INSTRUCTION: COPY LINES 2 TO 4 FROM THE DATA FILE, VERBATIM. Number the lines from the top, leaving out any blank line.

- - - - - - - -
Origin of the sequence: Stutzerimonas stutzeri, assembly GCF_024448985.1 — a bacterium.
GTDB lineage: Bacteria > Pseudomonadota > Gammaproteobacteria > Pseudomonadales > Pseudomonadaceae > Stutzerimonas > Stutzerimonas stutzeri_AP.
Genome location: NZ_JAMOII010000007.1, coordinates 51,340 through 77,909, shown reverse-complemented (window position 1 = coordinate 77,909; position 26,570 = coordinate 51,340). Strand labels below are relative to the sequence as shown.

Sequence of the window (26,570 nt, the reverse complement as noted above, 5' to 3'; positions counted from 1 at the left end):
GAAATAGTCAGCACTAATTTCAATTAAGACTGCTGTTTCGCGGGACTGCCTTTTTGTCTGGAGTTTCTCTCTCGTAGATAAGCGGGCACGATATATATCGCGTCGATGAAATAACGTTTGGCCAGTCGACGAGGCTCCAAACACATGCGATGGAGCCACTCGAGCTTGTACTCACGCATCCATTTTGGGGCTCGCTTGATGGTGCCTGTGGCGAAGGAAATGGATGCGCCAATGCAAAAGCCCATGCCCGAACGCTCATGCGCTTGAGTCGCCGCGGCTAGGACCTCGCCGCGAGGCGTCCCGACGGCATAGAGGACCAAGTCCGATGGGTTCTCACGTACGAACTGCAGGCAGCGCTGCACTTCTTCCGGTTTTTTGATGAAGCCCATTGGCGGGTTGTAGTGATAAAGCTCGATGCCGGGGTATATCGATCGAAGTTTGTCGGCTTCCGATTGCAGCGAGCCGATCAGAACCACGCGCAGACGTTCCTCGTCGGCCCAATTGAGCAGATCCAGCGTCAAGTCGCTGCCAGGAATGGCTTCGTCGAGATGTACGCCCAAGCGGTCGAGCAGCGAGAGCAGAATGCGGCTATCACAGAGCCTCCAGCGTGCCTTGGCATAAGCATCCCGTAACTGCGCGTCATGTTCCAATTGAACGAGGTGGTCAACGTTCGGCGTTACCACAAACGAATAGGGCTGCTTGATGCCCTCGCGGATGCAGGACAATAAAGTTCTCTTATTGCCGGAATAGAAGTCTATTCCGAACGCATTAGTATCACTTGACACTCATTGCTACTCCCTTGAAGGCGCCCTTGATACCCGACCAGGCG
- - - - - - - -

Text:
GTDB lineage: Bacteria > Pseudomonadota > Gammaproteobacteria > Pseudomonadales > Pseudomonadaceae > Stutzerimonas > Stutzerimonas stutzeri_AP.
Genome location: NZ_JAMOII010000007.1, coordinates 51,340 through 77,909, shown reverse-complemented (window position 1 = coordinate 77,909; position 26,570 = coordinate 51,340). Strand labels below are relative to the sequence as shown.

Sequence of the window (26,570 nt, the reverse complement as noted above, 5' to 3'; positions counted from 1 at the left end):